that institutions do not even consider, right? constantly pushing yourself to think about it even

when you don't, I think is the work I do. And in real time being called out to like being called out

for getting it wrong. And I think that's the thing is, so many people want to move away from

getting it wrong. And when they get it right, and they're so freaked out by having it wrong. And

it's like, you're gonna get it wrong, like you're gonna harm somebody, like we live in a very

harmful society, right? Like, if you are in a position of power, you're going to harm somebody,

right? You have a privilege and a particular area, you likely are going to cause harm in some

way, shape, or form throughout your lifespan, right? Like it's gonna be something. So it's

important to just acknowledge where you fucked up and how you are going to move on from it

the work that you're going to be doing. But you also don't have to wait until you forget to

actually look at how our structures are and do work from there. Like just don't be Don't, don't,

don't don't be, I want to say don't be a fool, but I don't know if this I think that's just a V I don't

think this ablest a lot of people like, Oh, we're in a different age, and everybody's coming out

as trans and non binary. And this is a different world now. No, it isn't. It's the same. People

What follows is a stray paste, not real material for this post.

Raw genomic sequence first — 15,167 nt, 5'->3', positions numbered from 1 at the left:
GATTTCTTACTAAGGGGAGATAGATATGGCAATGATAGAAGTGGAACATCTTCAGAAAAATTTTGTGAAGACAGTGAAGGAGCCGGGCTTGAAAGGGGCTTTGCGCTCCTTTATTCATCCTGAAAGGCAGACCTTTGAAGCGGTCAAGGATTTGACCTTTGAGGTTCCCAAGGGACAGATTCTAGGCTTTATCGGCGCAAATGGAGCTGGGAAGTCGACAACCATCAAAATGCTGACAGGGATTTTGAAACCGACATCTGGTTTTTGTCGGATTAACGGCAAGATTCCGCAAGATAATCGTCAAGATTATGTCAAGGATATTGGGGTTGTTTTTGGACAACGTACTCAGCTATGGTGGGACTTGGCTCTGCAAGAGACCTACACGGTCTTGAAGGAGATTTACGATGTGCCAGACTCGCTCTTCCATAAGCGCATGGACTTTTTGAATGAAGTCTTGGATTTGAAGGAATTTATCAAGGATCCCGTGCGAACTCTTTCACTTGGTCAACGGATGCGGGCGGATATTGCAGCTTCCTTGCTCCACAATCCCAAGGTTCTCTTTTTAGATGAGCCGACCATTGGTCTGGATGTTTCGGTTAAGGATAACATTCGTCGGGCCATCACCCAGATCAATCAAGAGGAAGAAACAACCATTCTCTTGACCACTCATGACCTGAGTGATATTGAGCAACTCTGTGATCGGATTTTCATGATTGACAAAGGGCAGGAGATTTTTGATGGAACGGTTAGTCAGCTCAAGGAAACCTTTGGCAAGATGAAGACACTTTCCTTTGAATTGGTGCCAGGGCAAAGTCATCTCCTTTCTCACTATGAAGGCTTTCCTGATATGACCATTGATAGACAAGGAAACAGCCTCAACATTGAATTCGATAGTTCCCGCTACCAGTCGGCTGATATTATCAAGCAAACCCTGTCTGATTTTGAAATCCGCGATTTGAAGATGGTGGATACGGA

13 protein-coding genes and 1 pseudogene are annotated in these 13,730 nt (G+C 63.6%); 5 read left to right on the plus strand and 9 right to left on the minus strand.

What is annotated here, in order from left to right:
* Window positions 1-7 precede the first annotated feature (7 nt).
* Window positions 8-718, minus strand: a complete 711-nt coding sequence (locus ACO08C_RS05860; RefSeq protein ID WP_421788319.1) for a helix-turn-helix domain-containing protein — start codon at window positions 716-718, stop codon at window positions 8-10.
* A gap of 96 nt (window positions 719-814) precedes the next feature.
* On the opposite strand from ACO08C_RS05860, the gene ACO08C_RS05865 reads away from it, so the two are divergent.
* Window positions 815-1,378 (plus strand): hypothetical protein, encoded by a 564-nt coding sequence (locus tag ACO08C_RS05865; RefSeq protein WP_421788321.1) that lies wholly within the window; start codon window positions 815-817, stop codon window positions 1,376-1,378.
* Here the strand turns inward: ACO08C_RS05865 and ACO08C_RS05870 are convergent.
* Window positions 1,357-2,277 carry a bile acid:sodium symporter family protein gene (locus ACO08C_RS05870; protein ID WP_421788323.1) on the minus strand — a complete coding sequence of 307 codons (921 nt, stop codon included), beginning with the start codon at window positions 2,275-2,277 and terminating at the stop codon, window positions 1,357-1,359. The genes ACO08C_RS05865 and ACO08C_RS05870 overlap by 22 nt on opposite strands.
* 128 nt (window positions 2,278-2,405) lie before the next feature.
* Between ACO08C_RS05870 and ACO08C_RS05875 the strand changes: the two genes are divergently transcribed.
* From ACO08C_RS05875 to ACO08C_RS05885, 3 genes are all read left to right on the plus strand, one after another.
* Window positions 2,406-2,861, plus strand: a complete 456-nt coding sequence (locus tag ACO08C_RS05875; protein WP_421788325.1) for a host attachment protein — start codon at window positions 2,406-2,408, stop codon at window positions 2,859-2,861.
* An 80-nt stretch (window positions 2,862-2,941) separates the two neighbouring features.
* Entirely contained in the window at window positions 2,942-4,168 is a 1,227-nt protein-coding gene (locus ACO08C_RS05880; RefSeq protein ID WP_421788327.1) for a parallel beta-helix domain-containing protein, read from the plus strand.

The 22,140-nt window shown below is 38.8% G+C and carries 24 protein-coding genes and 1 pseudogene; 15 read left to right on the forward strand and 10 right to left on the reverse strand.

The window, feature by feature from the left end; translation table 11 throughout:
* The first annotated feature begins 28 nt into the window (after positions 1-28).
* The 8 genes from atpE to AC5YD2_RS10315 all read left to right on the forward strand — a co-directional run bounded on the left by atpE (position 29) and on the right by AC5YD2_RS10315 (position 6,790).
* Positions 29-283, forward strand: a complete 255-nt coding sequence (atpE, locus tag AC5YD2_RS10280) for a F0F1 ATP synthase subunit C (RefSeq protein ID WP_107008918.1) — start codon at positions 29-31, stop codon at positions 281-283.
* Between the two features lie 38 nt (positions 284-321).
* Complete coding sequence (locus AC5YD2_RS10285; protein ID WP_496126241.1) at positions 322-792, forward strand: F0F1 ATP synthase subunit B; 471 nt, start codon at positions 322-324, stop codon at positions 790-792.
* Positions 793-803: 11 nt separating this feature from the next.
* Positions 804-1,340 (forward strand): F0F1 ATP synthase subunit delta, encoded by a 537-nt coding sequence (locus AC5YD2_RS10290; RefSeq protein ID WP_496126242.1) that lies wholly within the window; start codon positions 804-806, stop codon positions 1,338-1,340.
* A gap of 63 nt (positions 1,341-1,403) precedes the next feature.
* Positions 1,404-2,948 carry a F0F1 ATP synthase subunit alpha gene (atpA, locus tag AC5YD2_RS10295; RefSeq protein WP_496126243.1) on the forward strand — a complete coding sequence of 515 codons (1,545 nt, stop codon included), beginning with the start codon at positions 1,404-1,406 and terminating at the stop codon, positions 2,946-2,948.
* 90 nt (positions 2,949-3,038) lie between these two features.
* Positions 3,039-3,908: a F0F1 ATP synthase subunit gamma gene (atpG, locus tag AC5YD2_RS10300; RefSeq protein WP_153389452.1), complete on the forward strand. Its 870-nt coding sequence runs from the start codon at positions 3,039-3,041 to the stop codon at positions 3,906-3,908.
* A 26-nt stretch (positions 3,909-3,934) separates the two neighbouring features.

have been trans and non binary. No, they've been trans and non binary forever. And also, you

can't even exist as a trans or non binary person without fucking being harmed for the most

part. So it's not a different world. Visibility does not equal liberation, right. So that that visibility

doesn't equal liberation. No. Yeah, I that would definitely bring a point when we're talking about

black liberation. And I think the perception that because there are more black people visible,

and because there are specifically more black feminists visible that like liberation is just

happening everywhere. Like, it's just like, oh, everything's happening. Yeah. And it's and it's not

true. It's not true. And I, you know, my, like, my hope for folks is like, you know, as a, you know,

maneuver through my work and my presence and whatever I got going on, is that they see,

they see me like as as a human, and I think, like a bit of that humility, when I think about it has

been my attempt at wanting to be humanized. Right. So like, instead of being like, Oh, I'm